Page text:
IN an increasingly connected world, having Wi-Fi in a hotel room has become as obligatory as running water. I hate having to check into a hotel in the Caribbean and hear that Wi-Fi is extra. I immediately starting planning to stay somewhere else on my next visit.
I have found that Trinidad and Barbados are pretty good in the proliferation of free Wi-Fi in their hotels, although I have heard that in the Bahamas, it's common, and there are a lot of restaurants that offer free Wi-Fi. The Bahamas Weekly newspaper frequently publishes an updated list of free Wi-Fi places. http://www.thebahamasweekly.com/publish/inside-the-bahamas-weekly/Free_WIFI_Hotspots_of_The_Bahamas_Listings7413.shtml
But at hotels around the world, Wi-Fi isn’t always accessible — or free. Sometimes there’s a daily charge, or a multiple-day fee. Other times, Wi-Fi is free, with restrictions: from expiring codes to cumbersome passwords. And, frequently, if it is free, it’s not very fast.
As the Caribbean seeks to stay ahead in an increasingly competitive global tourism market, the question is, should Caribbean hotels offer free, fast, unrestricted Wi-Fi, standard?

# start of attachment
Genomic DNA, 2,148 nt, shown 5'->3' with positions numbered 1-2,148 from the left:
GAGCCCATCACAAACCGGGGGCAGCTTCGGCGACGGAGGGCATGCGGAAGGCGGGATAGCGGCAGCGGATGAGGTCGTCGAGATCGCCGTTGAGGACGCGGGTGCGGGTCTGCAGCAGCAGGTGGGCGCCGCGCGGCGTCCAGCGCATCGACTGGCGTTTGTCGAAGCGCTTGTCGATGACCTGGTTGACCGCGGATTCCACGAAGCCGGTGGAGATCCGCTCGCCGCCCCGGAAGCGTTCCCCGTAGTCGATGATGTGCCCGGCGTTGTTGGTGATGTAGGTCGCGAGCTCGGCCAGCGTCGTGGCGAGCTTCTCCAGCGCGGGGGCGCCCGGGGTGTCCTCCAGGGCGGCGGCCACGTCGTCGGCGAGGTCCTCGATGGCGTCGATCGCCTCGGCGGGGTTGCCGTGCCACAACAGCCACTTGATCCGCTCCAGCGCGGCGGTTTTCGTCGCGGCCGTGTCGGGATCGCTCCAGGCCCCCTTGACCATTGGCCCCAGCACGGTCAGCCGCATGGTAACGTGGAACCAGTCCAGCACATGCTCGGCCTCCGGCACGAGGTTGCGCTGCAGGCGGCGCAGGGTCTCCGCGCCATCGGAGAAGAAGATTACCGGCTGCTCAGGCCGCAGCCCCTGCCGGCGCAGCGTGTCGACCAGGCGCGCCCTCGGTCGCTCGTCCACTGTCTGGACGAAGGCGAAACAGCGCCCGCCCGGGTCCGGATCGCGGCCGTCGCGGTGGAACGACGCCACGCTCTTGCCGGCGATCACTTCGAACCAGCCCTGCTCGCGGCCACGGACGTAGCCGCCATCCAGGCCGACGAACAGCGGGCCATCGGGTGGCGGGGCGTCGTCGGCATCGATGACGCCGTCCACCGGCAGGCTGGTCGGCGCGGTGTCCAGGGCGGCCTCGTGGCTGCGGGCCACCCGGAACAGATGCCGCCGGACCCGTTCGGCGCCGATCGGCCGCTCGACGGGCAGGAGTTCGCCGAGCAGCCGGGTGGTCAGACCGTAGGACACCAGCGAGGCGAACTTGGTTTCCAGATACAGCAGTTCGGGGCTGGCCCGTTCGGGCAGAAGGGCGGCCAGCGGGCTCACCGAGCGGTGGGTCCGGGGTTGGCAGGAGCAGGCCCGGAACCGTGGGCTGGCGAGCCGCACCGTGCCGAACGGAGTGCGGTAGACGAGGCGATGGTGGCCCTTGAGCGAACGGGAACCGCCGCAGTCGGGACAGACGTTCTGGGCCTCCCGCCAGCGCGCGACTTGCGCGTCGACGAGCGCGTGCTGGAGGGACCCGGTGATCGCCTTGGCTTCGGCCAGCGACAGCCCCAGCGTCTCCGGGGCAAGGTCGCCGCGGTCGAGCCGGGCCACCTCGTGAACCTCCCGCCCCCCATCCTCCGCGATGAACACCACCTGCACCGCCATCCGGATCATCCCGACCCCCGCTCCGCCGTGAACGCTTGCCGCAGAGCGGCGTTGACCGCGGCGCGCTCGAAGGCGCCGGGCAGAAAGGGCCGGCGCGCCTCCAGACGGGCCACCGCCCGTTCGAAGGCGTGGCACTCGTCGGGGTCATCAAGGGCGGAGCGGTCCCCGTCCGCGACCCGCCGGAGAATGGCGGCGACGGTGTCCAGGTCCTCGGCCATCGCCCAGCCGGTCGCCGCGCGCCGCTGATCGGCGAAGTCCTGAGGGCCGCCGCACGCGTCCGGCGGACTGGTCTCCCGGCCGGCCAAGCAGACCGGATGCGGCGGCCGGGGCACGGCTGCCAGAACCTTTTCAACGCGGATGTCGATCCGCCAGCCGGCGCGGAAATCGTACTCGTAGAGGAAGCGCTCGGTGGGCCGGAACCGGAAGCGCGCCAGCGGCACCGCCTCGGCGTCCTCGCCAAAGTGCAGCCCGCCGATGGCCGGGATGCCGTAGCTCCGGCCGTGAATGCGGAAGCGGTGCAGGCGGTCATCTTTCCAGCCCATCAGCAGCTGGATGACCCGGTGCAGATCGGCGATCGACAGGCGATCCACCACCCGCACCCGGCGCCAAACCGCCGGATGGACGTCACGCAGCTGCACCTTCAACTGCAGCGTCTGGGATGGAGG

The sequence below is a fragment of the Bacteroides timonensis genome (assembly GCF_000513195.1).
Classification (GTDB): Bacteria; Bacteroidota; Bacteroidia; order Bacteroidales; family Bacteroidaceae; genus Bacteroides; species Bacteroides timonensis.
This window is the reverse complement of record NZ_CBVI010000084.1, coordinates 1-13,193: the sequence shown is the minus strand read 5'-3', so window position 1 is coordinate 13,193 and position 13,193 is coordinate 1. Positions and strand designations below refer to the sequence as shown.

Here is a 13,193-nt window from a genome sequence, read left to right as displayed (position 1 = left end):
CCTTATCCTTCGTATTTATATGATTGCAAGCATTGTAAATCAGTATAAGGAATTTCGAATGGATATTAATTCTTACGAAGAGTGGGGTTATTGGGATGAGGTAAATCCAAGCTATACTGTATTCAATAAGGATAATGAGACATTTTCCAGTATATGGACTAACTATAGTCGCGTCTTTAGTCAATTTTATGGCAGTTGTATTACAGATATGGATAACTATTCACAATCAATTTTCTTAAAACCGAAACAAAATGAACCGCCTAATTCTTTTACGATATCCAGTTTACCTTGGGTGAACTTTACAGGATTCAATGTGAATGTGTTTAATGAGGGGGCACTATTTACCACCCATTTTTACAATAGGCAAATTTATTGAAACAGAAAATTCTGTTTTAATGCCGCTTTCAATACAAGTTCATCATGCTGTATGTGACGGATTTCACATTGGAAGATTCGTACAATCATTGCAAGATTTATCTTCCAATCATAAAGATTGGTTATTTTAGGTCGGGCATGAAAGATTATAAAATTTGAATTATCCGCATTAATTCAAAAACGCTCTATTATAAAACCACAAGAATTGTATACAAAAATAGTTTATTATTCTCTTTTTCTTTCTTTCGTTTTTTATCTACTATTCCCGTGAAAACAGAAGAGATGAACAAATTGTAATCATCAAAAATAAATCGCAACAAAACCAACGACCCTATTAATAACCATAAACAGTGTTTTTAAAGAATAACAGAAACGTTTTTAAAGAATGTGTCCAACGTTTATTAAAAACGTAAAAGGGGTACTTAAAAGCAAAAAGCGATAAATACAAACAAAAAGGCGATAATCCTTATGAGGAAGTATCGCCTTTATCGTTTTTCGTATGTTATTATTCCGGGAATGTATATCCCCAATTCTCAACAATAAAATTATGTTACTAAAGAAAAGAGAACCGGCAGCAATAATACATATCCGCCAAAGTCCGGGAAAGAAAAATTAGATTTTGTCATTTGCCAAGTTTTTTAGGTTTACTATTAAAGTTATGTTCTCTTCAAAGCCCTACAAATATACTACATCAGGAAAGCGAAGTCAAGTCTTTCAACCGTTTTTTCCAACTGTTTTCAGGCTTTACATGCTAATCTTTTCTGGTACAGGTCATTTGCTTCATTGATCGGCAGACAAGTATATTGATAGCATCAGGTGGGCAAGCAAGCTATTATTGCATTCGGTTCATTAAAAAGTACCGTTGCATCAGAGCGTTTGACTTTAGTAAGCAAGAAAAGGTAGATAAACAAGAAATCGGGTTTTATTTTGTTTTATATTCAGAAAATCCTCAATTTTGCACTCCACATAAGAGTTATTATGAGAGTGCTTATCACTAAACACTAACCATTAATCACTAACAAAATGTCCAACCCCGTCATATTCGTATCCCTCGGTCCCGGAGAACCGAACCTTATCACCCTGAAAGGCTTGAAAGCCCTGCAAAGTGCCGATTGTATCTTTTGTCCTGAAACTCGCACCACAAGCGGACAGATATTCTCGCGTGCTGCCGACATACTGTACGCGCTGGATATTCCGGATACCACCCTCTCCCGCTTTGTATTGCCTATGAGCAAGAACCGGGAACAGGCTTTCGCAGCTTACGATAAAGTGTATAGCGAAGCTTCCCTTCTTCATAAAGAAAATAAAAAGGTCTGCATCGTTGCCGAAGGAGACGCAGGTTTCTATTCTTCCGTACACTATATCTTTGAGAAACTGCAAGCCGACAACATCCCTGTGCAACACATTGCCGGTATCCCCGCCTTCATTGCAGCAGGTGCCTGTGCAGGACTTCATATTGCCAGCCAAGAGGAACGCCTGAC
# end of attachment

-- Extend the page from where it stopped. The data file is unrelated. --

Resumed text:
Well, there are certainly inherent costs.
Wi-Fi isn’t free to set up, and, depending on the size of the hotel, ensuring smooth, continuous bandwidth can be pricey. (There are, of course, some Caribbean hotels that offer a “digital detox” — but at those properties, the absence of Wi-Fi is actually a major reason for the trip.)
But there are options — as is already common in some Caribbean properties, hotels could offer free Wi-Fi for one device, and charge for any additional devices. Others could simply charge a few extra dollars a day and effectively include the Wi-Fi price in the room rate.
There’s another option, of course: simply add a small, included Wi-Fi tax to the room rate, similar to taxes that have been used to develop tourism marketing budgets. So many Caribbean governments continue to levy departure taxes at the airport — could perhaps a small percentage of these taxes be used to develop, not just hotel Wi-Fi, but island-wide Wi-Fi ?
Indeed, a Caribbean with broad hotel Wi-Fi connectivity would mean broader Internet access for all — not just the region’s hotels. The Caribbean could then boast to the rest of the world that, despite its beautiful, tropical scenery, its hotels always include free, fast Wi-Fi. Would that not be a competitive advantage?
Wi-Fi has become a necessary part of any traveler’s stay, and the bad taste its absence leaves should not be understated.